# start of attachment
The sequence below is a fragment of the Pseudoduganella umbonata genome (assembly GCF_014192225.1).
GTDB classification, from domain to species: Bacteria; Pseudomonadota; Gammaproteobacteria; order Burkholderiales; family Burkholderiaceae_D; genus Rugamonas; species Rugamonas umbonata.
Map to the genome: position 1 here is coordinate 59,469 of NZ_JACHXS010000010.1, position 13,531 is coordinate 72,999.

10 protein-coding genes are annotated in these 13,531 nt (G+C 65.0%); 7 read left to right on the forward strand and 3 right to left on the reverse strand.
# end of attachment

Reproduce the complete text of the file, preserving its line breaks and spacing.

The sequence below is a fragment of the Pseudoduganella umbonata genome (assembly GCF_014192225.1).
GTDB classification, from domain to species: Bacteria; Pseudomonadota; Gammaproteobacteria; order Burkholderiales; family Burkholderiaceae_D; genus Rugamonas; species Rugamonas umbonata.
Map to the genome: position 1 here is coordinate 59,469 of NZ_JACHXS010000010.1, position 13,531 is coordinate 72,999.

10 protein-coding genes are annotated in these 13,531 nt (G+C 65.0%); 7 read left to right on the forward strand and 3 right to left on the reverse strand.